After leaving the palace we decided to walk back towards Nevsky Prospekt ...
... and have tea at the Café Singer, which is located on the second floor of the huge bookstore on Nevsky Prospekt (which formerly belonged to the Singer Company), and with a wonderful view of Kazaan Cathedral. We went into the bookstore looking for a nice photo book of the city (managed to find two actually) and a Cyrillic version of Pride and Prejudice (for a friend who is a Jane Austen fan and collects her works in several languages). We were lucky to grab a table by the window and spent an hour or so enjoying the view. The cakes and pastries are to die for, and the hot chocolate was thick enough to eat with a spoon, just as hot chocolates should be...
Later that night, after walking most of Nevsky Prospekt and a quick sushi dinner, we came back to the same spot, which was perfect for some night shots of the monuments (by then it had finally stopped raining ...)
More photos of the Yusupov Palace here
Monday, September 28, 2009
Monument to the Heroic Defenders of the city during the World War II siege
On Sunday when we woke up the day was dark and quite gloomy. We had arranged to visit both Catherine's Palace in Tsarskoe Selo (in the town of Pushkin, about 20 km from St. Petersburg) and Paul's Palace (Pavlovsk) located nearby.
During summer it's quite difficult to visit Catherine's Palace without a tour or guide (or otherwise be prepared to wait a long time in line) so we engaged the services of a private guide recommended by Natalia. Her friend Gennadiy Chentsov proved to be a most excellent guide and besides the palaces showed us a couple of very interesting places that we probably would not see on our own.
It was a Sunday so there was hardly any traffic to get to Pushkin, but unfortunately it also started to rain quite heavily on our way there.
Driving from the center on Moscovsky avenue we stopped at the Monument to the Heroic Defenders of Leningrad during the World War II siege that lasted for 900 days. It's a most impressive monument especially from the inside.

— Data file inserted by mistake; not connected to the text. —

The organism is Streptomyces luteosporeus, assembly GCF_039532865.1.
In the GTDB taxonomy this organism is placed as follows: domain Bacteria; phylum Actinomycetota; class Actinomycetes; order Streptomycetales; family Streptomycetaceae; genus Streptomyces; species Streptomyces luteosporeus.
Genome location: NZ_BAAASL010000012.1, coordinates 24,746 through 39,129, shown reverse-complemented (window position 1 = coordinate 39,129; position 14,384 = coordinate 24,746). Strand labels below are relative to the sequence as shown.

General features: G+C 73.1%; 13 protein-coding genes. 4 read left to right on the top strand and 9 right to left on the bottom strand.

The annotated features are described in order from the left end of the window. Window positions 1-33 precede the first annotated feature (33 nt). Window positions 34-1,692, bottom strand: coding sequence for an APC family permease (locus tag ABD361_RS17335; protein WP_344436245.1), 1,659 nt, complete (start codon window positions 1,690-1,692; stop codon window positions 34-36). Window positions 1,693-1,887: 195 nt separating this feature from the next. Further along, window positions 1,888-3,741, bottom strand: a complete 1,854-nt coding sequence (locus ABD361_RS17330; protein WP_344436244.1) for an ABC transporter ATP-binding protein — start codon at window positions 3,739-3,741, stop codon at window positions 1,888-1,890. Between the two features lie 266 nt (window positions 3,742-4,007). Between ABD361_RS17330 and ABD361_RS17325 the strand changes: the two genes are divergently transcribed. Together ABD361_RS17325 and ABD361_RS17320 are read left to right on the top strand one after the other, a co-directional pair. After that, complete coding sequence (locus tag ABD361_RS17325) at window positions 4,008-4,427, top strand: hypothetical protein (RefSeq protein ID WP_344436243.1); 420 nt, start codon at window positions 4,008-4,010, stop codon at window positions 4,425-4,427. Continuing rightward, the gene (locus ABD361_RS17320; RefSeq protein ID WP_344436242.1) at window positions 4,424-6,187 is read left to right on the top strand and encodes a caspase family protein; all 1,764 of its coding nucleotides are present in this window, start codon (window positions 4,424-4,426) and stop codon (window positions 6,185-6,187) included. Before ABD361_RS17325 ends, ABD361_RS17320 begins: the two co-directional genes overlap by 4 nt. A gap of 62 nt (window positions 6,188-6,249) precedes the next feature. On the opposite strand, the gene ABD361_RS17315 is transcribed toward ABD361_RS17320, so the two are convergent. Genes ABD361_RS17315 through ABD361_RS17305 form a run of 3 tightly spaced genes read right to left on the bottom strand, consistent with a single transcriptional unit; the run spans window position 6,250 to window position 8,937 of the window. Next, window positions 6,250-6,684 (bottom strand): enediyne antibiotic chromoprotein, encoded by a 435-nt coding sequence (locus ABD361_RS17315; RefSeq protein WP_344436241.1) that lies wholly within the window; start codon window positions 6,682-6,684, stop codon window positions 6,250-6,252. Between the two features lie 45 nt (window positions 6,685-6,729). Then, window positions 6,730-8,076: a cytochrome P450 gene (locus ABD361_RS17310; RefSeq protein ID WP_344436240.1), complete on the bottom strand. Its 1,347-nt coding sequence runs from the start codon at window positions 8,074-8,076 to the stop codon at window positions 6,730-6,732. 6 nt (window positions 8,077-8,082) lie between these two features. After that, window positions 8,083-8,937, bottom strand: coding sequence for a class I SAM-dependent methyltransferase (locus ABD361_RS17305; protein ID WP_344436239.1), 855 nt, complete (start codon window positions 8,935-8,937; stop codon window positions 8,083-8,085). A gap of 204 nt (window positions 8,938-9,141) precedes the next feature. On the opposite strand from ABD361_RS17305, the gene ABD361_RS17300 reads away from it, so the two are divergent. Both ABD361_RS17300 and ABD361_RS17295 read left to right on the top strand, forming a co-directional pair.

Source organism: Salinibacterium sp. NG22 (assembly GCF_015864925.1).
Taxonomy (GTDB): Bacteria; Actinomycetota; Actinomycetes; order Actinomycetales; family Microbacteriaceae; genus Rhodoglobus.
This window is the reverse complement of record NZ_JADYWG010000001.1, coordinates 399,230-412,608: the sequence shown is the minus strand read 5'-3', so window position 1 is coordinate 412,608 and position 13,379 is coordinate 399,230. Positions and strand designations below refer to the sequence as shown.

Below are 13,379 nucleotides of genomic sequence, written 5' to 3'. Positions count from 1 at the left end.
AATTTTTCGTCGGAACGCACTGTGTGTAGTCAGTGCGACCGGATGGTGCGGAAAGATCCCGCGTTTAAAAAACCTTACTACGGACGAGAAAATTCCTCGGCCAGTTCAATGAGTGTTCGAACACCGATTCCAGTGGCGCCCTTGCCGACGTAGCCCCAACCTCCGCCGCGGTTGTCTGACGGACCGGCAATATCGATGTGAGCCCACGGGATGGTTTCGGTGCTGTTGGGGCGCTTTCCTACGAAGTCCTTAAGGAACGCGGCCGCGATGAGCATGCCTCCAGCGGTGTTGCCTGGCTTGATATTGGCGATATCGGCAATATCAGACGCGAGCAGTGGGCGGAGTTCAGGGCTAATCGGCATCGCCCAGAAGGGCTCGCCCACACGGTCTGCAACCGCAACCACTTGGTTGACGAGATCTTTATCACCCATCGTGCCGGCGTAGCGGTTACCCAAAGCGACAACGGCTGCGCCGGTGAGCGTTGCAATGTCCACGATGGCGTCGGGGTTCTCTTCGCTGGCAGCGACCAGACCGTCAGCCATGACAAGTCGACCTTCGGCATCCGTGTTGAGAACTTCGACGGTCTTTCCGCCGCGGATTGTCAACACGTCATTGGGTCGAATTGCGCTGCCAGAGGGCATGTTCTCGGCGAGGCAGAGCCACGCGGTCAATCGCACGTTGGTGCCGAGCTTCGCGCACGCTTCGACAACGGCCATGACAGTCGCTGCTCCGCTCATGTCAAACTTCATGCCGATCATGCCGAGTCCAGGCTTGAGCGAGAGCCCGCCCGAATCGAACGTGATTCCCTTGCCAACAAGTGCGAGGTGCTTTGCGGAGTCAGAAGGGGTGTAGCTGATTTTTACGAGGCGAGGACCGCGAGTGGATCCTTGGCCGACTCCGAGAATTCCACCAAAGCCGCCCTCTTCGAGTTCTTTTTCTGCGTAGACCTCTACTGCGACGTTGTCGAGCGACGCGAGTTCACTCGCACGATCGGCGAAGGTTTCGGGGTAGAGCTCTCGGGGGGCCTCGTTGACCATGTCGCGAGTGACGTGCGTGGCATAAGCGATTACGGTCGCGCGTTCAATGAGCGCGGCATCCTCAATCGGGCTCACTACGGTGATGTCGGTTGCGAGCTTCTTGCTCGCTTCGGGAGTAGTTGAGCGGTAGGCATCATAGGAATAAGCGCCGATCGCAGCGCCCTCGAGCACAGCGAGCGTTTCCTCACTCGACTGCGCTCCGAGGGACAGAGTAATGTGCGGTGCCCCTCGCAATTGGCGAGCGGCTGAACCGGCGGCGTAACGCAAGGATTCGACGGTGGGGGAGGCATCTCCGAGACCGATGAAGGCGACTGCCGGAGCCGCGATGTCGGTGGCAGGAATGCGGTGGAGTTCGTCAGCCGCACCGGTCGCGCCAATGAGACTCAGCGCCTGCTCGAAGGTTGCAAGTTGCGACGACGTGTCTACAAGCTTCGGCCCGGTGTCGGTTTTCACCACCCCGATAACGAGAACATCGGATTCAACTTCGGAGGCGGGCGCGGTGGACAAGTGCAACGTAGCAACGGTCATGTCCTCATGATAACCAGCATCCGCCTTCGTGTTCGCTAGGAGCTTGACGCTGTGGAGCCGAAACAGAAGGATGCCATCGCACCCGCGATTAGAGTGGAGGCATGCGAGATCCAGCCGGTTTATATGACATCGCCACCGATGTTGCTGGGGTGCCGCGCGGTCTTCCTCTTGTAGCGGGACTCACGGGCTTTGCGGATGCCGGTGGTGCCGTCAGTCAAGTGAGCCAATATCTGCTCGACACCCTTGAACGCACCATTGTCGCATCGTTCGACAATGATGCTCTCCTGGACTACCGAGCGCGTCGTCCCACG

We also stopped briefly to visit a monastery and a church near Pushkin, which the Romanovs used frequently when they were imprisoned in Alexander Palace.
It was quite crowded at Catherine's Palace but Gennadiy got us in quite quickly. Inside there were huge lines queuing for each room (a lot of Japanese tourists that day) so although the Palace rooms are beautiful, especially the fabulous Amber Room it was not the best day for a visit.
Outside the grounds seemed extensive and worthy of a more detailed exploration but with the rain setting in we had time for just a quick look before leaving for Pavlovsk (and a brief stop to see Pushkin's statue in the main garden in town).
Pavlovsk is a much smaller residence and not so opulent. It was not as crowded, so we were able to visit the rooms with a bit more leisure.
Again, we were frustrated not to be able to visit the gardens as we wanted to but the rain was literally pouring down and we were starving by then, so we decided to head back into the center and asked Gennadiy to drop us off in front of the Yusupov Palace. We bought our tickets first but before going in we had lunch at the Idiot, located a couple of blocks down the road (Moyka 82) and supposedly one of the best vegetarian places in the city.
The atmosphere is quite cosy, with various rooms filled with antiques and old furniture, bookshelves filled with books and a most interesting menu.
There was a complimentary shot of free vodka to warm up and we ordered the day's special, which included borscht and mushroom pelmini, both quite delicious. With our tummies filled and dried up from the rain we were ready to visit the next attraction...
More photos of the palaces here
(Thank you all for the comments on these trip reports and especially for sharing the memories of your visits to this wonderful city with me. Kate, I haven't seen the Russian Ark but I'm ordering it soon and am looking forward to watching it.)